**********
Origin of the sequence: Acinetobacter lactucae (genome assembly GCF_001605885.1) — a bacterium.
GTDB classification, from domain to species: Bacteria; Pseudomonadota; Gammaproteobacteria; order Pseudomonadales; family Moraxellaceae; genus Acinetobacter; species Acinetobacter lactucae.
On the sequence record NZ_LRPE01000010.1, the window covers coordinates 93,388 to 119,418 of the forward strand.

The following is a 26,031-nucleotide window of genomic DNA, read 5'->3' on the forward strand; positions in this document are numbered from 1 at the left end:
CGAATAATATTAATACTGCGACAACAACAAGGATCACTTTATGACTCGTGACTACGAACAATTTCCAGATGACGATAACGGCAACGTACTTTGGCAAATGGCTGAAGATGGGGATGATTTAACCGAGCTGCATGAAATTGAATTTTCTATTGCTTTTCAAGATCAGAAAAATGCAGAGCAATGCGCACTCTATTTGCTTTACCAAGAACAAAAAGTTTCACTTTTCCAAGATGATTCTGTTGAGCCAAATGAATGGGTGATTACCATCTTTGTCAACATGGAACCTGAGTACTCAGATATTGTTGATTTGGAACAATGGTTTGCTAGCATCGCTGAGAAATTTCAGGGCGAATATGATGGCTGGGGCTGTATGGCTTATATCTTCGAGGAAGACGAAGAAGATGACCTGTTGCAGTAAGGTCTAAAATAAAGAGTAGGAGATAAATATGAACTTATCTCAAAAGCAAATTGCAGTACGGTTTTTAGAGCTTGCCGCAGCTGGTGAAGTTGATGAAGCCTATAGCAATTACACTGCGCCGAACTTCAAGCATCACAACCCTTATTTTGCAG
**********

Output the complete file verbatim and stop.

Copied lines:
Origin of the sequence: Acinetobacter lactucae (genome assembly GCF_001605885.1) — a bacterium.
GTDB classification, from domain to species: Bacteria; Pseudomonadota; Gammaproteobacteria; order Pseudomonadales; family Moraxellaceae; genus Acinetobacter; species Acinetobacter lactucae.
On the sequence record NZ_LRPE01000010.1, the window covers coordinates 93,388 to 119,418 of the forward strand.

The following is a 26,031-nucleotide window of genomic DNA, read 5'->3' on the forward strand; positions in this document are numbered from 1 at the left end:
CGAATAATATTAATACTGCGACAACAACAAGGATCACTTTATGACTCGTGACTACGAACAATTTCCAGATGACGATAACGGCAACGTACTTTGGCAAATGGCTGAAGATGGGGATGATTTAACCGAGCTGCATGAAATTGAATTTTCTATTGCTTTTCAAGATCAGAAAAATGCAGAGCAATGCGCACTCTATTTGCTTTACCAAGAACAAAAAGTTTCACTTTTCCAAGATGATTCTGTTGAGCCAAATGAATGGGTGATTACCATCTTTGTCAACATGGAACCTGAGTACTCAGATATTGTTGATTTGGAACAATGGTTTGCTAGCATCGCTGAGAAATTTCAGGGCGAATATGATGGCTGGGGCTGTATGGCTTATATCTTCGAGGAAGACGAAGAAGATGACCTGTTGCAGTAAGGTCTAAAATAAAGAGTAGGAGATAAATATGAACTTATCTCAAAAGCAAATTGCAGTACGGTTTTTAGAGCTTGCCGCAGCTGGTGAAGTTGATGAAGCCTATAGCAATTACACTGCGCCGAACTTCAAGCATCACAACCCTTATTTTGCAG